Living a secluded, peaceful life up in the Burmese mountains, we are introduced to a nameless father and son. Dependent on the fate of their crops, they head down from their humble surroundings with the intent of borrowing money from family to invest in a scooter taxi. Losing numerous customers to those with cars, the son’s desperation during long takes is palpable and surprisingly moving, until he eventually finds a passenger in the form of Sanmei.
After her forced marriage in China, young mother Sanmei returns to Myanmar to deal drugs, ultimately dragging in her taxi man (but always making time for a spot of karaoke). Essentially the wheels to her operation, the out of touch and quiet mountain man finds a type of liberation through her, and the ‘ice’ he helps deliver, even if warned by his father from the off about the dangers of being seduced by the hard stuff.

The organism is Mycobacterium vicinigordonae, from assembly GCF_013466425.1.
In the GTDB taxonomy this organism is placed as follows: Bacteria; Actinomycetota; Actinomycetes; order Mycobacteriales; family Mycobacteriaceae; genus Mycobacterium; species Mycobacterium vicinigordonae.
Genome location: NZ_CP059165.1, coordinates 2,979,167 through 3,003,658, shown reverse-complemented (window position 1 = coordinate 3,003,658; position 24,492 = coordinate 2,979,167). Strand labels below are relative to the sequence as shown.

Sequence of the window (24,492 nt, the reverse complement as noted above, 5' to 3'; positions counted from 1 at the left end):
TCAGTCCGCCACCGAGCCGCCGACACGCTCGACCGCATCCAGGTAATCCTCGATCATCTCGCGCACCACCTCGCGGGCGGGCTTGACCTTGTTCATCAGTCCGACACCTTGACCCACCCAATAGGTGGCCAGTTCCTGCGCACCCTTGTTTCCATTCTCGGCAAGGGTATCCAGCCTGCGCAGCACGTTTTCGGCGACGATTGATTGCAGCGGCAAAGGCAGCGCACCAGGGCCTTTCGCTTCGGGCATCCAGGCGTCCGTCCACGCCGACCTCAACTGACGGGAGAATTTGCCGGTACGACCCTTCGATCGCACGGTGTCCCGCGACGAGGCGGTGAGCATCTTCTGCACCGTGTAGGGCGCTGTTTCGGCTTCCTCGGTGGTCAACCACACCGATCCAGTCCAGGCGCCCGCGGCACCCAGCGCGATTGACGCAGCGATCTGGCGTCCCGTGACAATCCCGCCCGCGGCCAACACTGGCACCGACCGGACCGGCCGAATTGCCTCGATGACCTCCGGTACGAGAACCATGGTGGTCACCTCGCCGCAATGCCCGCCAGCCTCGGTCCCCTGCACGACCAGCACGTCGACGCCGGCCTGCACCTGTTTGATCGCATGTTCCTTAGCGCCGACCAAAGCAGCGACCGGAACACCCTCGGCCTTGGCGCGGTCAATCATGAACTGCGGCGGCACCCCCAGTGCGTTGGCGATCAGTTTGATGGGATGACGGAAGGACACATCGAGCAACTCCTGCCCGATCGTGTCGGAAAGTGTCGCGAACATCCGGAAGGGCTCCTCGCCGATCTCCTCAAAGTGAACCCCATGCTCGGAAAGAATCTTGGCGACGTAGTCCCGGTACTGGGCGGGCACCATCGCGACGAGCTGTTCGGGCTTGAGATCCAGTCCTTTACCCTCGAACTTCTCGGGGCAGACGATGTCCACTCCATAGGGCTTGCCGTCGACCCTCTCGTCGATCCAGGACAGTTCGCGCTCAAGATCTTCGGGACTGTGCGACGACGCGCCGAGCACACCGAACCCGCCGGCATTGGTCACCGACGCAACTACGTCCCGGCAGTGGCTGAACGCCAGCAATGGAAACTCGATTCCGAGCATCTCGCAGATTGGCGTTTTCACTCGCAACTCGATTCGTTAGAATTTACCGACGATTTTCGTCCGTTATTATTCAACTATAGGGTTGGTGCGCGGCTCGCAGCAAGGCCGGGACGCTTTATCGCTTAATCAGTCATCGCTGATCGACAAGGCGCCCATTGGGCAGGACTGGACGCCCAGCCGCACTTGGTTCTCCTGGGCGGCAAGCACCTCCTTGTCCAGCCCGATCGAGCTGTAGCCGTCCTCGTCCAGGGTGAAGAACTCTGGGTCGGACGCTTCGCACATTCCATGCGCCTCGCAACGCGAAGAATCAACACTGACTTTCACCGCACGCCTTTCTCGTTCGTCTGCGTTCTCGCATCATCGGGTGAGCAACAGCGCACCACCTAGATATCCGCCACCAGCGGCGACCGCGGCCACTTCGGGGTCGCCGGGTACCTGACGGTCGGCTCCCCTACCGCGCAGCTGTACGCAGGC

From the diegetic imprint of birdsong in the mountains to the hustle and bustle of busy Burmese roads, Midi Z. has produced an impressive fly-on-the-wall experience. Yet, as natural as your involvement will feel, you’re left wishing it pushed that little bit further into the Burmese consciousness. Carefree children helping their mothers work with gleeful innocence will soon turn into the adults clutching cigarettes like their only worldly possessions. Everywhere you look, people are working, but Midi Z. also hints at the other side of the argument where a reliance on drugs drains money and blurs priorities to the point of poverty.
Far more than just the first, borderline sensual sharing of narcotics binds Sanmei and her driver. Their personal sacrifices and unfortunate situations are a successful microcosmic reflection of the trials young Burmese adults face, leaving you hungry to know more about the country’s cyclic condition.